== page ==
(Note: There’s some text beyond the postscript at the bottom.)

A recent discussion with some of my peers alerted me to a need I’ve either been deaf to or just don’t buy: readers, at least some of them, prefer to be presented with a clear distinction between opinion and reported pieces on a news website. Now, I’m not sure how anyone can draw a clear line between these two kinds of pieces. Even in a news report, there is a subjective choice being made by the reporter in her choice of interviewees, sources, topics, etc. And in many areas of media coverage – both geographically (India, US, Europe, etc.) and topically (politics, finance, science, etc.) – these choices have to be made very carefully because even a small misstep can land the report on the wrong side of the political spectrum. You, its author, will at least be branded “insensitive” etc.

Hell, even when I’m writing about topological phases of matter, I consider it a matter of opinion when I choose to speak about the Indian context or not, when I choose to highlight practical applications or not.

To me, everything is contested, to the point that there no longer seems to be any point in making a distinction between opinion and reportage if my opinion is going to be just my voice in my piece and my reportage is going to be just my choice of voices in my piece. A more important, and more meaningful, declaration to make would be that of my own PoV. That is, for me to tell the reader that I, Vasudevan Mukunth, am on the political Left more than half the time, that I believe we shouldn’t always talk about the applications of research because I think that debases the ‘wonder’ and ‘curiosity’ aspects of science+, that in fact I don’t think there is an opinion-neutral position when it comes to covering certain topics, e.g. GM foods, etc.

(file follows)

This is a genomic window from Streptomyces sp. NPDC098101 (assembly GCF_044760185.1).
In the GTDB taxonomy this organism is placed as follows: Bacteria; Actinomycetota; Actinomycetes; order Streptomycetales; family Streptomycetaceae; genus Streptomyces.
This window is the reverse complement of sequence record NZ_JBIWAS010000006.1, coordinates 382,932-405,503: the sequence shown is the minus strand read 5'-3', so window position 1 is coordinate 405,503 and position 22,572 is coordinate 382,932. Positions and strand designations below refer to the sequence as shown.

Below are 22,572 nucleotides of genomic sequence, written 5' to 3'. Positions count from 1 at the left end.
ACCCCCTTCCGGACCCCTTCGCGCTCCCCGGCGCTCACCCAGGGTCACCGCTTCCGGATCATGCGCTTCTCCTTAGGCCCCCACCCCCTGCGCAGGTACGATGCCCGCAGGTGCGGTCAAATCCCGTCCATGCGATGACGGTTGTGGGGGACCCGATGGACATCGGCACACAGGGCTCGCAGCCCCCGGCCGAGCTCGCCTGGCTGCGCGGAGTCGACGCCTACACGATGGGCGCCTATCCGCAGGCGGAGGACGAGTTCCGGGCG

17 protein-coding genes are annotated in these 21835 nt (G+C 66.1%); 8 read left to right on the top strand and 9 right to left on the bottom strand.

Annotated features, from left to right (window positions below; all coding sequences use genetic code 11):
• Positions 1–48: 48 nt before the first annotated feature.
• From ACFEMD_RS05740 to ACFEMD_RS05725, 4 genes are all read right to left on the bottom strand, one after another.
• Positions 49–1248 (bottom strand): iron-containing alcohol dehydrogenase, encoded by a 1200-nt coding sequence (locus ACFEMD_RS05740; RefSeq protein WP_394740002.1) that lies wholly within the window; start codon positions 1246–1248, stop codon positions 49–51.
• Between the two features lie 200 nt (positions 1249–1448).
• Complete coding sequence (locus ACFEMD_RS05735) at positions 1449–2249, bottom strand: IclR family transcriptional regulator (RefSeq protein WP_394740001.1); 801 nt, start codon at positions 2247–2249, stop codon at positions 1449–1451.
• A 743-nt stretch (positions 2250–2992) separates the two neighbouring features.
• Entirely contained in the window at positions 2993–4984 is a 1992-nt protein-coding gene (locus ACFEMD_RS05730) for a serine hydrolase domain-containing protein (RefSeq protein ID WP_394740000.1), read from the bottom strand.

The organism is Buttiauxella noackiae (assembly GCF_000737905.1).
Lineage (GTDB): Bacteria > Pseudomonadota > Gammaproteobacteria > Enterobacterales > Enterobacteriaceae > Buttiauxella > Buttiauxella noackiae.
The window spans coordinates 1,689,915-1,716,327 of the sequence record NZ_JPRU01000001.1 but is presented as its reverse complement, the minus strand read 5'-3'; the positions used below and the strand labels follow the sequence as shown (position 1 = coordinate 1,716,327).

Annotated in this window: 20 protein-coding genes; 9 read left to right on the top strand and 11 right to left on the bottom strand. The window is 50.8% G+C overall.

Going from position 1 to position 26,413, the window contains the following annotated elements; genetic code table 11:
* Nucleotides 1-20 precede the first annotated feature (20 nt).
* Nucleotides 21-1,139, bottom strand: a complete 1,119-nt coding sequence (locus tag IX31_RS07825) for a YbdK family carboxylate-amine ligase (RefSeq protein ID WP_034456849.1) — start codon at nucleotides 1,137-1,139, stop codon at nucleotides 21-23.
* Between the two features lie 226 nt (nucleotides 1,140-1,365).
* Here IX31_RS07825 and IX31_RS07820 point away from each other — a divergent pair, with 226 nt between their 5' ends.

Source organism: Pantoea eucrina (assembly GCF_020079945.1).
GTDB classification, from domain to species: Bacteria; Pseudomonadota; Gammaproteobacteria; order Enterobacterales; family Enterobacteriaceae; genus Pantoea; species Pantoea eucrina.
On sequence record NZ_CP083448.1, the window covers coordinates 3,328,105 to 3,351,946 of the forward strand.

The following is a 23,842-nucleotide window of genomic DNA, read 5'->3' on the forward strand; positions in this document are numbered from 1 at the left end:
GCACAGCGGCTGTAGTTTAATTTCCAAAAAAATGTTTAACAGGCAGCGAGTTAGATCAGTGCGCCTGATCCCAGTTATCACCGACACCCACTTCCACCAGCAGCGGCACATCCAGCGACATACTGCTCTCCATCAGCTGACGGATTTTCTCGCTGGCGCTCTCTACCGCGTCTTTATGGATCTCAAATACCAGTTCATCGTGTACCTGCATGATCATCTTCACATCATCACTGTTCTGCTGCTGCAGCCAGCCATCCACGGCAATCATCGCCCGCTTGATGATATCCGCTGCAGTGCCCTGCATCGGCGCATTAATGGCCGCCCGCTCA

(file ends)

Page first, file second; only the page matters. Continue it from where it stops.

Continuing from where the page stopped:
By not making a distinction between opinion and reportage, I believe the reader will also be forced to consider each piece more seriously. Instead of declaring upfront that a following piece is an oped, it would be better to follow certain rules of writing that allow an uninitiated reader to separate facts from opinions. I say this based on two assumptions, the second more important than the first:

  1. Facts are immutable
  2. The reader should know better

By the latter, I mean that the reader should question everything she reads, learn only to trust a few well-defined sources, and understand overall that the presumption of there being a single truth regarding anything in this world is a myth. This is true even in science – or should I say more so in science, thanks to there being more at stake when scientists promise a single truth to an audience that usually doesn’t know better. To me, the act of conveying the news stopped being stripped of opinions at least three years ago. And to others – wanting to have a caution of some sort that a piece contains opinions is in some sense a confession that you think news reports are otherwise not opinionated. That’s disappointing.

TL;DR: A label like ‘opinion’ is only a horse-blinder.

+In a developed nation with higher levels of social security, spending on blue sky research is, from the vantage point of a populist, more “forgivable” than it is to her counterpart in a developing nation, where the level of social security is lower. Would this not affect how we choose to portray the purpose of scientific research in the mainstream media?

Update (three hours later):

A counterpoint, courtesy myself: Isn’t there some value in targeting a reader who wantsto read a piece of a certain type (e.g. one that can be classified as “reportage” over one that can be classified as “opinion) – and therefore in labelling a piece as “reportage” or “opinion”?

This is likely because the reportage/opinion distinction still exists in most readers’ minds, at least in the form of a bimodal distribution. One mode represents the sort of piece that has only one voice and few references; the other mode represents the sort of piece that has multiple voices, multiple references or both. And getting rid of this modality will be difficult, a major reason being that time is limited. Readers only want to spend a certain fraction of their day reading something, and in that time, publishers would like the readers to be able to find the pieces they want. So in order to improve their content’s discoverability, editors have to consider branding it “reportage”, “opinion” or whatever.

(And this in turn will lead to a self-fulfilling retrenchment of the “reportage”/”opinion” modality in the readers’ minds.)

Featured image credit: Schmid-Reportagen/pixabay.